Individual Skillet Pecan Pie
Does your family love pecan pie as much as my family does? If so, I have a treat for you!
“America has developed a pie tradition unequivocally and unapologetically at the sweet end of the scale, and at no time is this better demonstrated than at Thanksgiving.”
Pie:A Global History by Janet Clarkson
I have got to honestly say, that as far as I’m concerned, I lived a pretty charmed childhood. Not only was I blessed with two very loving parents and spent my childhood traveling the world as a Navy Junior, but also because I had a grandmother who lived with us for 13 of my first 16 years. Grandma loved to bake (I never had store-bought bread until her death when I was 16) so we always had bread, cookies, pies and other pastries on hand. She loved to sew, so we laid our heads upon embroidered pillowcases each night. And she he loved to garden, so we ate vegetables from our garden as often as possible. Not that my mom was remotely close slack, together the two of them were a fierce team. As a result, both my brother and I grew up appreciating good food and we both love to cook.
Grandma continues to have a warm presence our lives even 37 years after her death. I still have some of her embroidered pillowcases and some of her favorite recipes are still some of our favorite recipes. Baking for Christmas is not complete until I make her chocolate cookies, Mom always makes Grandma’s mincemeat pie for Christmas Dinner, and Thanksgiving Dinner isn’t Thanksgiving Dinner without her pecan pie and pumpkin pie. I’m not really a pumpkin pie gal, much preferring apple pie and pecan pie. As such, even if it’s just 6 of us, we typically have 3 pies for Thanksgiving (Pumpkin, Pecan and Apple) and 3 for Christmas (Pecan, Apple and Mincemeat).And while I really like having access to the world’s cookbooks via the world wide web, there really is something special about making a recipe that was written on a 3X5 card some 40-50+ years ago and kept in that original form in a cookbook with other equally aged, spotted and yellowed 3X5 cards. You know if those 3X5 cards have been kept and treasured all these years, then the recipes inscribed on them must be some kind of delicious. Handwritten recipe cards are another lost treasure, like handwritten notes and thank-you notes. Mom doesn’t quite remember Marilyn, who authored this pecan pie recipe; but believes she or Grandma were gifted this recipe while we were stationed in Hawaii 40+ years ago.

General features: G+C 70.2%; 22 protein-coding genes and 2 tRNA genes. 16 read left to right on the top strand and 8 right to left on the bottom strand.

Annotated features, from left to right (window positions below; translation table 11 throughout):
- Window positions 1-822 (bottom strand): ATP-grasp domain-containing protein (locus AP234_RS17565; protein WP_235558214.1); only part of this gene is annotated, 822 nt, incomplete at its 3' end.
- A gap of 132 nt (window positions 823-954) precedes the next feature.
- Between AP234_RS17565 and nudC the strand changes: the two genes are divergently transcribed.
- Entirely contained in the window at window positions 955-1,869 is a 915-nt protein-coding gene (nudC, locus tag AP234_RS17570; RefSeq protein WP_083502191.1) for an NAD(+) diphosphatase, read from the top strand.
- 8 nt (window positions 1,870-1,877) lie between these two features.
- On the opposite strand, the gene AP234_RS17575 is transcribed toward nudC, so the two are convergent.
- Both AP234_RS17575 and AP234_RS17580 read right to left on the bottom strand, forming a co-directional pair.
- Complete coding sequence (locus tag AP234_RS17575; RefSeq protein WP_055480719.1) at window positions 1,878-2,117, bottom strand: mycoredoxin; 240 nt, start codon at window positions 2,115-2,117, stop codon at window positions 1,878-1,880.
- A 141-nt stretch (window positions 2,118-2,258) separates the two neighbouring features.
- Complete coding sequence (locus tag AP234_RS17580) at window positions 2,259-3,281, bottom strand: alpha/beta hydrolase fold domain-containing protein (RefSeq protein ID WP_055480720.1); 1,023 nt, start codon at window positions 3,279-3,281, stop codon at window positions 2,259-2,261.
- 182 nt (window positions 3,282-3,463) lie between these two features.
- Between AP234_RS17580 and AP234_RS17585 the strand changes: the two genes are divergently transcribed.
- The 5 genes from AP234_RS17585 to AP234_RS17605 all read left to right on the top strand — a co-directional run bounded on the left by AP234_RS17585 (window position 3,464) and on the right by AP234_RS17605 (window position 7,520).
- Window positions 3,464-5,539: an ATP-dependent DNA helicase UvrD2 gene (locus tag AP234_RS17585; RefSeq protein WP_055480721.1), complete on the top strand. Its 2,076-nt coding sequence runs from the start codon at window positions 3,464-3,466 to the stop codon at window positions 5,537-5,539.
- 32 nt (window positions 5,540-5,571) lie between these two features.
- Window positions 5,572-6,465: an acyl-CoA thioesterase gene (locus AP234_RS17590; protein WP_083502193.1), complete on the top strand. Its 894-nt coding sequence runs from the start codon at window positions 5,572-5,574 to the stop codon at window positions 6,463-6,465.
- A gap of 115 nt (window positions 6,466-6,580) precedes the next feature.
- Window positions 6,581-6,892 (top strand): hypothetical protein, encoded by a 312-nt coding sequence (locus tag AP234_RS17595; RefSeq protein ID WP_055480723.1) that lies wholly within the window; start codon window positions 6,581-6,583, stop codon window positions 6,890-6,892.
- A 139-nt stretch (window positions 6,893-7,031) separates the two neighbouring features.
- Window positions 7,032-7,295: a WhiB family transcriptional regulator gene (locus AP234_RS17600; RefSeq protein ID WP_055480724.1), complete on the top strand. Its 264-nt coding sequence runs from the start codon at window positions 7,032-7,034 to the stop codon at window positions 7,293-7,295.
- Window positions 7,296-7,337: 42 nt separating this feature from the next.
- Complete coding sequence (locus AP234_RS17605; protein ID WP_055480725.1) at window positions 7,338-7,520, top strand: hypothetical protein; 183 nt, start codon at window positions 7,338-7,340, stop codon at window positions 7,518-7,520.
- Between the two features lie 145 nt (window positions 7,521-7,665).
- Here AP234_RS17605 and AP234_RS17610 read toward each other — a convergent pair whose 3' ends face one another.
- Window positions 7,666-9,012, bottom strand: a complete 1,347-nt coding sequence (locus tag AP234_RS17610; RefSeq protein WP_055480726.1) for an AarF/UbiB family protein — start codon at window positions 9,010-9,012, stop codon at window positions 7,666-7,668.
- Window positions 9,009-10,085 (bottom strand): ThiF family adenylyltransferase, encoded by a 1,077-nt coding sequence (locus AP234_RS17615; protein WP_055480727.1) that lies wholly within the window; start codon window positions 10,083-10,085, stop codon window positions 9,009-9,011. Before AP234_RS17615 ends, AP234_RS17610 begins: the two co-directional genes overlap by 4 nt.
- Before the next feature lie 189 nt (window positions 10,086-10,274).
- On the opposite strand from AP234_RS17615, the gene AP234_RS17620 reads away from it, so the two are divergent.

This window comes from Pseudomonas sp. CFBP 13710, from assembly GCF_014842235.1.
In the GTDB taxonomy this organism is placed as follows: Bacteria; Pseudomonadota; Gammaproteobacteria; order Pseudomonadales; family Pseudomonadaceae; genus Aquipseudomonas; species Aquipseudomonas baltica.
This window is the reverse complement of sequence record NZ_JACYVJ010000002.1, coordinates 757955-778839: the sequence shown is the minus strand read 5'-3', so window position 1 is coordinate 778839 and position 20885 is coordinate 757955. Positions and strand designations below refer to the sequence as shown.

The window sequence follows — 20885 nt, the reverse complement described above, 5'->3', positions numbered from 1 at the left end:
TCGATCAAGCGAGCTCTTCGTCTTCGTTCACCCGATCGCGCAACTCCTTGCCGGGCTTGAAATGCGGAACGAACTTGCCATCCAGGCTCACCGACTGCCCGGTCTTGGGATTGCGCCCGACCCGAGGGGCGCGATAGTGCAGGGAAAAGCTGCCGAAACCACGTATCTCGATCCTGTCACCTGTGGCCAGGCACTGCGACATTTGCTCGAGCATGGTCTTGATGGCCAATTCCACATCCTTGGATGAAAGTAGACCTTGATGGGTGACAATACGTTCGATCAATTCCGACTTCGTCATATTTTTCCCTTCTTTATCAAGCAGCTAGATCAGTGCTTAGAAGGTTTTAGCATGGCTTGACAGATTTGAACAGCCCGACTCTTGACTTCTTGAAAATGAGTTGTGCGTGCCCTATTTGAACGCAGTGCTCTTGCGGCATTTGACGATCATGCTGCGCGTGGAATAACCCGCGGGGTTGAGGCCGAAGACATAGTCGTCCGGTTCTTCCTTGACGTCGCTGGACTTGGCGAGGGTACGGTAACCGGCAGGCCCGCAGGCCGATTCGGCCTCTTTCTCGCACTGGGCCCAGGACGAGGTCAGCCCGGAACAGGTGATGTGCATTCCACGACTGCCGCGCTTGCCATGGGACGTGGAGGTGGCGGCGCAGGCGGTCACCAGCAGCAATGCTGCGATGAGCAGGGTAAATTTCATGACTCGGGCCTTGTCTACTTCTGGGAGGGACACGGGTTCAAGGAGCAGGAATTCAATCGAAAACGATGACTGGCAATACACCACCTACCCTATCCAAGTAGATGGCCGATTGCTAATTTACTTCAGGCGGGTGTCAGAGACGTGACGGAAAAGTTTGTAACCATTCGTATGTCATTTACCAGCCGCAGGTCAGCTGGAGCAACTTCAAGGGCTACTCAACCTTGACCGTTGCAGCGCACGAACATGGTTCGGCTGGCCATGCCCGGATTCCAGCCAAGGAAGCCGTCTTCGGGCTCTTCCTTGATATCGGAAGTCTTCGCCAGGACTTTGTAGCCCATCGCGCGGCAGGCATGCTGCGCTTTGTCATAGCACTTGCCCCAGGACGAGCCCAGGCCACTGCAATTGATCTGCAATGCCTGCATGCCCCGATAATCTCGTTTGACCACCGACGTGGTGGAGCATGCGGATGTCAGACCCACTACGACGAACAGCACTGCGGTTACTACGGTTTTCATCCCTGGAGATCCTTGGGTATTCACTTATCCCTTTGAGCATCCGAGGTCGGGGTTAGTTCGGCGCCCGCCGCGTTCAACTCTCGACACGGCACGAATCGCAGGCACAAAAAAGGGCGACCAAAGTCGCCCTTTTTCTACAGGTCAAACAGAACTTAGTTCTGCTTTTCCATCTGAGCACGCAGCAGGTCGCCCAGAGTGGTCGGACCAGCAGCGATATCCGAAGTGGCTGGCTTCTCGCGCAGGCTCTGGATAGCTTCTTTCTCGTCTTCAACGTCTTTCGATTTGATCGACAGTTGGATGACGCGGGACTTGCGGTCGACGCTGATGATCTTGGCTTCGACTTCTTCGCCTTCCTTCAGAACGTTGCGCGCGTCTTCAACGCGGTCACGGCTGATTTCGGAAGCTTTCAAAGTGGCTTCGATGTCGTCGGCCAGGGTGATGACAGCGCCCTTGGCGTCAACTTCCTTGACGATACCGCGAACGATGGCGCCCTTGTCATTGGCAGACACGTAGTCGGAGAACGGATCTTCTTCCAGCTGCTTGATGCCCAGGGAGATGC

To put my new spin on this old recipe, I decided to make mini- pecan pies in my much favored Lodge Cast Iron 5″ Skillets. These pies follow on the heels of these Skillet Brownie Sundaes and these Individual Apple Crumbles.
My go-to pie crust recipe is the Pâte Brisée from Martha Stewart’s Baking Handbook . I made one recipe which was enough for 6 mini pies.
- 2 1/2 cups all-purpose flour
- 1 tsp salt
- 2 sticks (1 cup) unsalted butter, cold, cut into small pieces
- 1/4 cup ice water, plus more if needed
- 3 eggs, beaten well
- 3/4 cup sugar
- 1 cup dark corn syrup
- 1 stick of butter (melted)
- 2 cups pecans, I used 1 cup chopped and 1 cup whole
- In the bowl of a food processor, combine flour and salt; pulse to combine. Add the butter, and pulse until mixture resembles coarse crumbs with some larger pieces remaining, about 10 seconds. (To mix by hand, combine dry ingredients in a large mixing bowl, then cut in butter with a pastry blender.)
- With the machine running, add the ice water through the feed tube in a slow, steady stream, just until the dough holds together without being wet or sticky. Do not process more than 30 seconds. Test by squeezing a small amount of the dough together; if it is still too crumbly, add a bit more water, 1 tablespoon at a time.
- Turn out the dough onto a clean work surface. Divide in half and place each half on a piece of plastic wrap.. Shape into flattened disks. Wrap in plastic, and refrigerate at least 1 hour or overnight. The dough can be frozen for up to 1 month; thaw overnight in the refrigerator before using.
- Preheat oven to 300'
- Combine first 4 ingredients and divide equally among 6 unbaked pie shells which have been placed on a cookie sheet.
- Bake for 20-25 minutes
- Remove and top pies with equal amounts of the pecans. I put the chopped in first then even sprinkle the whole pecans over the top.
- At this point, I also top each pie with a leaf or other decoration cut from pie crust remnants.
- Increase heat to 350' and bake for another 10-15 minutes.
- If you would rather make a regular size pie, bake the filling in the pie crust at 300' for 40-45 minutes then gently push the pecans in the filling. increase temperature to 350' and return to the oven for 10-15 minutes.
- I only have 4 small skillets so I save the rest of the pie crust and filling in the refrigerator to make another time.
So, am I the hero for making these individual portion pies? You bet! Now I just need to label each skillet so that everyone gets their allocated amount of deliciousness.
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